EASTMAN KODAK IN THE PHOTOGRAPHIC FILM INDUSTRY: PICTURE IMPERFECT?
Eastman Kodak, or the "Big Yellow Father," is a giant in the photographic film industry. A recent survey by Total Research Corporation found that Kodak was number 1 in its overall brand quality survey, beating icons like Disney and Mercedes-Benz, proving that consumers believe strongly in Kodak quality. However, the history of Kodak in the U.S. photographic film industry has not always been one of unparalleled success. Kodak has gone from being a near monopoly in film (and other related markets of photofinishing and cameras) until around 1978, to being besieged on various fronts by the late 1980s, and in the 1990s it seems to be undergoing serious corporate plastic surgery. How did Kodak achieve dominance in film and related industries? How did it lose this dominance? Or did it lose it at all? Is there a comeback story waiting to be told?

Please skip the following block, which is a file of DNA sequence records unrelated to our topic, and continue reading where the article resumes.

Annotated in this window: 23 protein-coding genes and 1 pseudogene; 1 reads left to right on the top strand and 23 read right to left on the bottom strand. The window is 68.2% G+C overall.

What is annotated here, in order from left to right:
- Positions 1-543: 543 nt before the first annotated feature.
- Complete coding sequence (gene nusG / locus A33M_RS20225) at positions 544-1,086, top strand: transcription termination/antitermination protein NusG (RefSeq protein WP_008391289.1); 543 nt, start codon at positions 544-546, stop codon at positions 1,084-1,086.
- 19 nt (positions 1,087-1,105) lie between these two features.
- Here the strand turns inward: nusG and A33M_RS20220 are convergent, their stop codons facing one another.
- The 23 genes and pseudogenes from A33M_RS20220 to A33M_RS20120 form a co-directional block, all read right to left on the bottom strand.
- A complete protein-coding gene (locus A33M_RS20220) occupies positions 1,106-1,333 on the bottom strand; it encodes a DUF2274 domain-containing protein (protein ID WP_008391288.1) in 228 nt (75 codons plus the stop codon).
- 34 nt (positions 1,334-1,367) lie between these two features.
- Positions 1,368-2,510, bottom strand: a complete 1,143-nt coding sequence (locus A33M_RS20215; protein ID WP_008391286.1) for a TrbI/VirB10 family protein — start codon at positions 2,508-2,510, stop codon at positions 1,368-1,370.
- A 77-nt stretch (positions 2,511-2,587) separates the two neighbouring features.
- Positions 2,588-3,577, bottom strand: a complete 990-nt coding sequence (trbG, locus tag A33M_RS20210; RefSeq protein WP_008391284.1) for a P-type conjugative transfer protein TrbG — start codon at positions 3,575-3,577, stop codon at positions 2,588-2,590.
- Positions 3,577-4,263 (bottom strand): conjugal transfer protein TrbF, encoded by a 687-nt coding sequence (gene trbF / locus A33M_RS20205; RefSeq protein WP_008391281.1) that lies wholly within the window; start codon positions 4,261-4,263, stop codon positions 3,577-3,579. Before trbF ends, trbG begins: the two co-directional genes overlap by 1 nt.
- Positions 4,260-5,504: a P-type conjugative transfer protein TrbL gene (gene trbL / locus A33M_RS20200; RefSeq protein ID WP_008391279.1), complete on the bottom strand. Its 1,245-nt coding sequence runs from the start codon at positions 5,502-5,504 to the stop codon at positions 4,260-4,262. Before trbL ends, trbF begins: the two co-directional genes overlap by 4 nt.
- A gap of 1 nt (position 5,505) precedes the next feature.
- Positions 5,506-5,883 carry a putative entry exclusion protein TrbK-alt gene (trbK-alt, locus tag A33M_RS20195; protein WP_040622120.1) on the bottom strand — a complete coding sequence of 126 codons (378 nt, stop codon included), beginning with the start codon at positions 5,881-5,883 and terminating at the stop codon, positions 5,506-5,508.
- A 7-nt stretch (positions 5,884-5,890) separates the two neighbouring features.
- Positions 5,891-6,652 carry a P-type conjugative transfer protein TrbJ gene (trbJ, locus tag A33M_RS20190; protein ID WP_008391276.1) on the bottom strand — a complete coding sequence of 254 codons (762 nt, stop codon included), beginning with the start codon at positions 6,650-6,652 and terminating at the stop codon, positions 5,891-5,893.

Any analysis of Kodak has to begin with the analysis of the amateur photography industry. This industry is one with many component industries within it. For example, the industry encompasses the cameras, film, print paper, developing chemicals, and developing machinery industries, among others. As Brock ( 1981) argues, the economic and technical dependencies in this industry make the functional location of the film industry very critical. "Functionally viewed, . . . film is at the heart of the industry. For in traveling through a sequence